The Thief, His Wife and the Canoe review – an unforgettable tale of marital muppets

Why would you go along with your husband’s plan to fake his death and live behind a wardrobe? This droll, laughter-chasing dramatisation of a real-life insurance scam tries to explain it

“John was the sort of man,” Anne Darwin tells us in voiceover early in this drama, “who would buy a Range Rover we couldn’t afford and then spend £3,000 on a personalised number plate.”

We all know that sort of man. Perhaps you’re married to him. If so – and while I’m not a professional marriage counsellor – my advice is: pack a bag and never look back.

Instead, like a more tragicomic Tammy Wynette, Anne stood by her man. Until she could stand him no more, that is. The big question asked by Unforgotten creator Chris Lang’s dramatisation of real events, The Thief, His Wife and the Canoe (ITV), is why it took her so long.

You may remember the Darwins. In 2002, the 51-year-old former teacher and prison officer paddled a canoe up the coast from his home in Seaton Carew, Co Durham, capsized the boat, faked his own death and hid out for a bit. In the meantime, his wife reported him missing, lied to their two sons about her husband’s fate and claimed the life insurance with the – to my mind utterly fantastical – idea that ultimately the couple would resume their marriage, debt free.

“What could be simpler?” John (Eddie Marsan) asks Anne (Monica Dolan) in the drama. “It’ll all be over in a couple of weeks, I promise you.” Marsan is terrific in the role – a small-town Walter Mitty who is both wild eyed and deluded. His patchy north-east accent is no match for Dolan’s, however, which sounds like Sarah Millican’s with less helium. Dolan’s best work here, though, is to appear both biddable and doubtful. Her sad eyes tell us that Anne thinks John’s plan is as cunning as one of Baldrick’s.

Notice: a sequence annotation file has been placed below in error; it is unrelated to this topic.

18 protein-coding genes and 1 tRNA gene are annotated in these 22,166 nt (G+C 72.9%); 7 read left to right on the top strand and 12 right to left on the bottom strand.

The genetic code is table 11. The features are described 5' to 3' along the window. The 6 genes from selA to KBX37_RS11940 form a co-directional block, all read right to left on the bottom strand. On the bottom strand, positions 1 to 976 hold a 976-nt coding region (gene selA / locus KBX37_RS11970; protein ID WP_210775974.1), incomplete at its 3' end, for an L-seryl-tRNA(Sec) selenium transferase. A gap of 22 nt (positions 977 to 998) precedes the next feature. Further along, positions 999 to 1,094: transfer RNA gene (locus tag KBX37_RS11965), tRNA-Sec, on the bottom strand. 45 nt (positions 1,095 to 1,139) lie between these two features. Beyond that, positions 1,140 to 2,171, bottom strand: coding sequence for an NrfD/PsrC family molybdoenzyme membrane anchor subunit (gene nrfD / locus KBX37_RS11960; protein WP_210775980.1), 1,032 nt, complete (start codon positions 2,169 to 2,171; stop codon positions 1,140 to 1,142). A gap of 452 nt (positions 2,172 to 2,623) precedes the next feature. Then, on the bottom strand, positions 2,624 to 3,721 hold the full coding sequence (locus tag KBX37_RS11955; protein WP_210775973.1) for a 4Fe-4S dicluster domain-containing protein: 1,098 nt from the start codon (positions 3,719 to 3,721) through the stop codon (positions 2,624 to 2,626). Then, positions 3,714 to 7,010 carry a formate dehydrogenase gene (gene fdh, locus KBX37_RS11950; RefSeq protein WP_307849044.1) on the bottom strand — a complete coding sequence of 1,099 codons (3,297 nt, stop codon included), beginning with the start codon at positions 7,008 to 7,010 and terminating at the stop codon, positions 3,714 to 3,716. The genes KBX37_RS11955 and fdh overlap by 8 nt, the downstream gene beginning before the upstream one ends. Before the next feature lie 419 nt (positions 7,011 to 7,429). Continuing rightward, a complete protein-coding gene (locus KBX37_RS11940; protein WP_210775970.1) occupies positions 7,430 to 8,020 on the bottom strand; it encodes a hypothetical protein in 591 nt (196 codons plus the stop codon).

After returning furtively to the family home, John began a new life, holed up in a room that was hidden behind a wardrobe. “Where’s the last place anyone would think of looking?” John asks Anne rhetorically in the drama. “Next door! Genius!”

Neither Canoe Man nor ex-Mrs Canoe Man were involved in this drama, which gives Lang freedom to imagine how the couple went through with their folly. Lang made his name on the peerless cold-case drama Unforgotten, and here his droll and disobliging reimagining of the Darwins’ survival of the dimmest ensures that the couple will remain unforgettable.

He tells the story from Anne’s perspective, which serves to make her more sympathetic than her man-baby spouse. In one scene after his disappearance, she is at home struggling to keep the lie afloat with police and family when, calamitously, the phone rings. It’s John, calling from a phone box in the woods to complain. “My mattress keeps deflating,” he whines like a child midway through the orienteering module of the Duke of Edinburgh Award scheme. “I haven’t had hot food in three days and I’ve got chilblains.”

Lang’s inclination here is to play the story for laughs. That’s understandable – they are a laughable pair – but often, the dialogue lacks verisimilitude. Only occasionally does Lang’s drama rise to the pathos of Ed Sinclair’s Landscapers, starring Olivia Colman and David Thewlis, about another pair of real-life Brits not cut out for their life of crime. But then, Christopher and Susan Edwards, who murdered her appalling parents then buried them in the couple’s Mansfield garden before fleeing to France, were more sympathetic than the Darwins.

The challenge here is to explain why Anne, though neither stupid nor venal, went along with her marital muppet’s plan to mug off the authorities and live off ill-gotten gains. Lang, in what probably amounts to poetic licence, has Anne tell the true story of a woman who held on to the rope of a rising hot-air balloon. There came a moment when the only way to survive was not letting go. The analogy is clear: John’s insurance scam is the rope and doing the right thing is the ground, steadily disappearing from view.

As for John Darwin, truth is dafter than fiction. He was heard of last month, heading for Ukraine, aged 71, to fight against the Russians. When asked about his chances of survival, John’s second wife told reporters: “He will have a bullet proof vest and good life insurance, good for me.” Unless, of course, he plans to fake his own death. Again.


Stuart Jeffries

The GuardianTramp

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